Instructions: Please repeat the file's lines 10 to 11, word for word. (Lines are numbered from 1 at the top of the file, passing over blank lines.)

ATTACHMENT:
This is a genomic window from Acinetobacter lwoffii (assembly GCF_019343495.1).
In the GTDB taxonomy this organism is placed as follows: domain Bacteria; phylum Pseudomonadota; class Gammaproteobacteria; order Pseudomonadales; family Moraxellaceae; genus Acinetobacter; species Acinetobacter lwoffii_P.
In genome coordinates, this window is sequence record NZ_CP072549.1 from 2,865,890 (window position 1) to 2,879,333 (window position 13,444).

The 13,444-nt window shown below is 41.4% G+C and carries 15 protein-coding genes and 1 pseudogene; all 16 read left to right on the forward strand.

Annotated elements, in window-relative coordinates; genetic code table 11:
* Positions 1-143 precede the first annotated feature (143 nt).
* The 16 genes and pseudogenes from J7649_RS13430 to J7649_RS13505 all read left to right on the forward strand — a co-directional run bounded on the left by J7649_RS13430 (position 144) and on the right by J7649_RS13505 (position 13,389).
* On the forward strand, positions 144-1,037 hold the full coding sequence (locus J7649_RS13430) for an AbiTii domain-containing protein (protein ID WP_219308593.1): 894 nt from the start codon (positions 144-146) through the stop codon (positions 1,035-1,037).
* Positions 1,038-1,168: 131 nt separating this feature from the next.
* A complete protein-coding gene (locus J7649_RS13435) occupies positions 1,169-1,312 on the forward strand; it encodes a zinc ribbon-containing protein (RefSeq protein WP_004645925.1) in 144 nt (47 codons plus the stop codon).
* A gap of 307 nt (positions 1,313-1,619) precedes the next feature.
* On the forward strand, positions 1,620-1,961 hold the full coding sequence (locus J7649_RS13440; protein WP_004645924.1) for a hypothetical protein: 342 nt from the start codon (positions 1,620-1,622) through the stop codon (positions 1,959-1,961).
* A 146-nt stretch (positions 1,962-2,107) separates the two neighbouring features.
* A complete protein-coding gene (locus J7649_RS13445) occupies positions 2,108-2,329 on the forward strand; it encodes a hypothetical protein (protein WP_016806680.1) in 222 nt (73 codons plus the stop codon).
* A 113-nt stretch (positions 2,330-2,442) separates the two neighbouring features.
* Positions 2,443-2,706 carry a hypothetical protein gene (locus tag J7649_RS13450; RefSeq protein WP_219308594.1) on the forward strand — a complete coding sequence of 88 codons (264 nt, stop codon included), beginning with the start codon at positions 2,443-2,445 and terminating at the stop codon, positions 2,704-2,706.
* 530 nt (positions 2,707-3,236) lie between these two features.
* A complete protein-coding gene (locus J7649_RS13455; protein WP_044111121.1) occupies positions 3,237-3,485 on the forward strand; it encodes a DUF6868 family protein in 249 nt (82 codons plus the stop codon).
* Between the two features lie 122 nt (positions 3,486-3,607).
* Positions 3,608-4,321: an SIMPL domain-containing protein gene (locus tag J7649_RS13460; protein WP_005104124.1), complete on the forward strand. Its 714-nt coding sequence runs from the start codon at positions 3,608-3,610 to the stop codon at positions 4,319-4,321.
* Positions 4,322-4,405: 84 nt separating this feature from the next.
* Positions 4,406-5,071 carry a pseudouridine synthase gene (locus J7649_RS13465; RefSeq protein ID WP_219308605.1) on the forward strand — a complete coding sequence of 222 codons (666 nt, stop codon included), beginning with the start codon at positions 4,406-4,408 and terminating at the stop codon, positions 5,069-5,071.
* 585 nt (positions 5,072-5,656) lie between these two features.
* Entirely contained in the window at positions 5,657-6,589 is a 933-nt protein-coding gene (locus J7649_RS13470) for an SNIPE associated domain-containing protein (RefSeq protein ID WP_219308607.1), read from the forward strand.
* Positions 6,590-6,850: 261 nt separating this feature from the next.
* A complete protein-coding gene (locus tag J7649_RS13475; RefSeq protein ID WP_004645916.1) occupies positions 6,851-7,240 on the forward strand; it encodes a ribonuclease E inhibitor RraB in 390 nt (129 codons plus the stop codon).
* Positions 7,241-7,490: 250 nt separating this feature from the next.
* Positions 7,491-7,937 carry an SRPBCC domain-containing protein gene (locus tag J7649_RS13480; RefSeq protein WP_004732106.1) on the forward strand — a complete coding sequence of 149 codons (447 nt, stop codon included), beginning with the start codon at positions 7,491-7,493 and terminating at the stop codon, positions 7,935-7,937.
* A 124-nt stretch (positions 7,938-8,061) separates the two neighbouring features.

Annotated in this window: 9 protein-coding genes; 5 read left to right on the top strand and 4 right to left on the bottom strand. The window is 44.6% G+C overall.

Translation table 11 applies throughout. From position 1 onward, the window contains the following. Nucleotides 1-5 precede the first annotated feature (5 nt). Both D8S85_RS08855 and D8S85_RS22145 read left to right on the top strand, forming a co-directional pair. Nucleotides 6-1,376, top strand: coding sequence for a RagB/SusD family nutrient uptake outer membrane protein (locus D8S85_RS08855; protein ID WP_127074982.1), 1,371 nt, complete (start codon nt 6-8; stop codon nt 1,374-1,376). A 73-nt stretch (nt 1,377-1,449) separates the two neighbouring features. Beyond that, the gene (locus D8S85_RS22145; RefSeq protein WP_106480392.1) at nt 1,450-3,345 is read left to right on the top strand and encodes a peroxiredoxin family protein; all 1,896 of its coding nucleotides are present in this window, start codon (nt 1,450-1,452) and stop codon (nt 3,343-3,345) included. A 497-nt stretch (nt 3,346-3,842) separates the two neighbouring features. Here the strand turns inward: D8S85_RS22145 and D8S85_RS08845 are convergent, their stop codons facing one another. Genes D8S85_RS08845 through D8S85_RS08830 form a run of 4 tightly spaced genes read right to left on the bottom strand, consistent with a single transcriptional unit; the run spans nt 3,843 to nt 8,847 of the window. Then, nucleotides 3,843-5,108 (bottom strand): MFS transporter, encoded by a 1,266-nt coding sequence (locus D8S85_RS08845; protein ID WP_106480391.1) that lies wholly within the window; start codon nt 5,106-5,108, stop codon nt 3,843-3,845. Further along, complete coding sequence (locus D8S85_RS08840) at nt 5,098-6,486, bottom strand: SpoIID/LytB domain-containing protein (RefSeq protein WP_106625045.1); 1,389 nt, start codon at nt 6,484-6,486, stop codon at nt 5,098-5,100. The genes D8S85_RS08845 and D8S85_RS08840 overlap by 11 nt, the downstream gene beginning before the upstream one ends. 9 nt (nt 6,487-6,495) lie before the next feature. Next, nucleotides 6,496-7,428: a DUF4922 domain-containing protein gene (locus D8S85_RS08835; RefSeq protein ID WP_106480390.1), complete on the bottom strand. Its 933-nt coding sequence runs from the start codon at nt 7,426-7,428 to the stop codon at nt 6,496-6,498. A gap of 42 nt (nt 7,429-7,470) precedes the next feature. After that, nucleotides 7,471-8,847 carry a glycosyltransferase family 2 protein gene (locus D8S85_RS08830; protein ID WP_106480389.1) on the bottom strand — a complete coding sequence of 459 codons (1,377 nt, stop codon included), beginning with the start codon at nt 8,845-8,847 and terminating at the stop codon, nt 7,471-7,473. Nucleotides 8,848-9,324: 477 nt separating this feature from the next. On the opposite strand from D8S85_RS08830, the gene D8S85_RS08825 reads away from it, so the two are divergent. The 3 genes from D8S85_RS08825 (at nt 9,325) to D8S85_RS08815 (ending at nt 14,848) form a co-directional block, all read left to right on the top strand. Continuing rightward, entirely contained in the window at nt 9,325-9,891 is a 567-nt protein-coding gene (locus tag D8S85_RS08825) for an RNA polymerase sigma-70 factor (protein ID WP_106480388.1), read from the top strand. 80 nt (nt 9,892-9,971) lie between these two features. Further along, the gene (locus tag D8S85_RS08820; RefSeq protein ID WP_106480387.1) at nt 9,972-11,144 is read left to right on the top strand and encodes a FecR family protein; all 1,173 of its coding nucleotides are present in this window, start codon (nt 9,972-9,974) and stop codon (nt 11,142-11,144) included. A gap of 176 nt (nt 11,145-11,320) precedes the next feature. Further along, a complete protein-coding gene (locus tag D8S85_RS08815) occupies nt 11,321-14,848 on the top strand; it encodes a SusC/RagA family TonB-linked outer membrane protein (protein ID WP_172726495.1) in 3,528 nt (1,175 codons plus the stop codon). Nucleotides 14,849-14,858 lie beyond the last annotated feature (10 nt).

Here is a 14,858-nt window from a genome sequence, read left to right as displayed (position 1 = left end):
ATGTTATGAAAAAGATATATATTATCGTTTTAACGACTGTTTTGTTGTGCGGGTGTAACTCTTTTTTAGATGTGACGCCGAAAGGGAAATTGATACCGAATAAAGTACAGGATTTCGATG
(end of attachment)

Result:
* A complete protein-coding gene (locus J7649_RS13435) occupies positions 1,169-1,312 on the forward strand; it encodes a zinc ribbon-containing protein (RefSeq protein WP_004645925.1) in 144 nt (47 codons plus the stop codon).
* A gap of 307 nt (positions 1,313-1,619) precedes the next feature.